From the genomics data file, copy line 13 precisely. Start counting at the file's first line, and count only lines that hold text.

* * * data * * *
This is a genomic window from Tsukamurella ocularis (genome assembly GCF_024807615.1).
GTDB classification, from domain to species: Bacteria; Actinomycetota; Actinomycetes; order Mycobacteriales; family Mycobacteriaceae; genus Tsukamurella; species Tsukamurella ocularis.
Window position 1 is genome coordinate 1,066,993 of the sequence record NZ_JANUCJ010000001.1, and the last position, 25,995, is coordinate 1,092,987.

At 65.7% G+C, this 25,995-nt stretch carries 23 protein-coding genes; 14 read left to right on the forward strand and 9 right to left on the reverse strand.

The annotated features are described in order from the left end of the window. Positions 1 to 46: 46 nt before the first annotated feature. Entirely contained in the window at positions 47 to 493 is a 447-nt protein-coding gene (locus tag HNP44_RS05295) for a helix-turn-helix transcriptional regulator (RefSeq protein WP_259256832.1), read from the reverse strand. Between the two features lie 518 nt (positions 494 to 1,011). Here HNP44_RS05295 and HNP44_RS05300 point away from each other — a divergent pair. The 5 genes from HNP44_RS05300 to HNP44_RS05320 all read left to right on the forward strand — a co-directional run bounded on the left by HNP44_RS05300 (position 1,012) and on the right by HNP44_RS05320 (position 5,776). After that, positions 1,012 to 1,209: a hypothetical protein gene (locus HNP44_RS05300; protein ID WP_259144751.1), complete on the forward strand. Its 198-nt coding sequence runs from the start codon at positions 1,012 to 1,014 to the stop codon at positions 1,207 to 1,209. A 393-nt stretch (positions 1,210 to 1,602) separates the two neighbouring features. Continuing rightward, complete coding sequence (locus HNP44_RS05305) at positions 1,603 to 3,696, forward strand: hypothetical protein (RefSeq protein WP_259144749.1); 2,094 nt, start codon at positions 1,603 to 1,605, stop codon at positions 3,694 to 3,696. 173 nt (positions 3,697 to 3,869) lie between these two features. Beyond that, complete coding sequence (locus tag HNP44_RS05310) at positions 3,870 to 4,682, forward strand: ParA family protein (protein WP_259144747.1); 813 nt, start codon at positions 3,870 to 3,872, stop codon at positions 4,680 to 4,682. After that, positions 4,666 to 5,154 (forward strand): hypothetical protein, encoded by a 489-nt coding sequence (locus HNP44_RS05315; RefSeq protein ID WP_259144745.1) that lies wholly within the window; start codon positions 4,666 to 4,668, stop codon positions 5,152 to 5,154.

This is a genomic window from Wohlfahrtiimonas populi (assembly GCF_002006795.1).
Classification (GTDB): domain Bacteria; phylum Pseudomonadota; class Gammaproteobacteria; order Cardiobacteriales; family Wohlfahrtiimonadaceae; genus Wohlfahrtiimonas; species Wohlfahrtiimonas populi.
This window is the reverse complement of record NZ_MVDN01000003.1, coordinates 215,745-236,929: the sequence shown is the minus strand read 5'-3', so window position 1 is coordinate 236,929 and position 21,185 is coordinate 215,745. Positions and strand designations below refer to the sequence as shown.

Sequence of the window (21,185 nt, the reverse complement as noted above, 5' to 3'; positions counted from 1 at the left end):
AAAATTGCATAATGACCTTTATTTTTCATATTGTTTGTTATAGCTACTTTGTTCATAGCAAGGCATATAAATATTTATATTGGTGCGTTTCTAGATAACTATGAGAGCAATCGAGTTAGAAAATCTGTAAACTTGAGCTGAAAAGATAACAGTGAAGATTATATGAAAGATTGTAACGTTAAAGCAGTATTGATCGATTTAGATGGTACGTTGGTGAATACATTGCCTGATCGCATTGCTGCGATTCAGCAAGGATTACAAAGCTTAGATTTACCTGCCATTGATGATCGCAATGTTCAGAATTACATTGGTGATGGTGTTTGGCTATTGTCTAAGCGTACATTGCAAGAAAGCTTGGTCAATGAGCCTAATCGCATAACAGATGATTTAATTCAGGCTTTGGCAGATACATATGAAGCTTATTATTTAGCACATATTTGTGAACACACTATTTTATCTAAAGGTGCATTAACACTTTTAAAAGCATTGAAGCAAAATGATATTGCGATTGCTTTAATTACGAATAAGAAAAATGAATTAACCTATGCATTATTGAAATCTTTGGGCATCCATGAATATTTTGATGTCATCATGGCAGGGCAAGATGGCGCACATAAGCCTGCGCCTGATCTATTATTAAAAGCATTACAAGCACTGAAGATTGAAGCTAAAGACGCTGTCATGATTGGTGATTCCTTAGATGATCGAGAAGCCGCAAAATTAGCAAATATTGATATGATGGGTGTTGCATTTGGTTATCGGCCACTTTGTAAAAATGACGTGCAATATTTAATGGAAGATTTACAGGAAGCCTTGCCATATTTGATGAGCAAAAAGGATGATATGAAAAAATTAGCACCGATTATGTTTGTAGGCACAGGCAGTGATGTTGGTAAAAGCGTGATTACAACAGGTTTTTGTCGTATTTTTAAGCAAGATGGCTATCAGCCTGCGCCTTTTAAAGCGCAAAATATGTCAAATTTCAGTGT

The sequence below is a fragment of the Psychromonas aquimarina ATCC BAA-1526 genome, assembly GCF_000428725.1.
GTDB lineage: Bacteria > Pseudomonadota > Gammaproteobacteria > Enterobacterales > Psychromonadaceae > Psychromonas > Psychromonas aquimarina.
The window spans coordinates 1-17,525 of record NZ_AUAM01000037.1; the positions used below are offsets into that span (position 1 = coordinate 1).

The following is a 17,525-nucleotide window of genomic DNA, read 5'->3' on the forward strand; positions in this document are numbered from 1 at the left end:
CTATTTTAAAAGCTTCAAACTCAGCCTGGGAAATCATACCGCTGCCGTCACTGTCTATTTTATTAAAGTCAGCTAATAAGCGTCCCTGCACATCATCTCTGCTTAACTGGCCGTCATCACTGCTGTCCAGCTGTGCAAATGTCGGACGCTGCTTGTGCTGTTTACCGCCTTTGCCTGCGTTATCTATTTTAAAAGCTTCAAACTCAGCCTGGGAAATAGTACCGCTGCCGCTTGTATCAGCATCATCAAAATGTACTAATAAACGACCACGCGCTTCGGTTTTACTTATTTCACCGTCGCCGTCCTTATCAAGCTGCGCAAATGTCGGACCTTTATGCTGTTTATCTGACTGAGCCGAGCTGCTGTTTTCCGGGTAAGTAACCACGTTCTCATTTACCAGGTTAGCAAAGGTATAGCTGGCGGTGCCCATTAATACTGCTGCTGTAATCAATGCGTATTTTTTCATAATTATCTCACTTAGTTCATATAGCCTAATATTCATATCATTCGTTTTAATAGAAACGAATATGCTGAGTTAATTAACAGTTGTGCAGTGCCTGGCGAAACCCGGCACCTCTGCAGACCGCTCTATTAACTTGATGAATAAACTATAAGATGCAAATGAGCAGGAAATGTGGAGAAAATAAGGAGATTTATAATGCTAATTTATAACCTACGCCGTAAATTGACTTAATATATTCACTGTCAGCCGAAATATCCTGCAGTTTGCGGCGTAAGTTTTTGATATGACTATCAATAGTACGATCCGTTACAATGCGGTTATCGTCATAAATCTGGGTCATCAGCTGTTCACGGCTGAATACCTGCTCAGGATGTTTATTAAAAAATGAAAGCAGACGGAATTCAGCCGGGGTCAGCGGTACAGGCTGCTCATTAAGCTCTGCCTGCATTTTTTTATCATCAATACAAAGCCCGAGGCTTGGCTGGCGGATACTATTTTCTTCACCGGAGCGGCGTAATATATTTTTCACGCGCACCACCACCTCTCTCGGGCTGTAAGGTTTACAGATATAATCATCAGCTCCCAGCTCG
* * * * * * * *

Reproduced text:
The window spans coordinates 1-17,525 of record NZ_AUAM01000037.1; the positions used below are offsets into that span (position 1 = coordinate 1).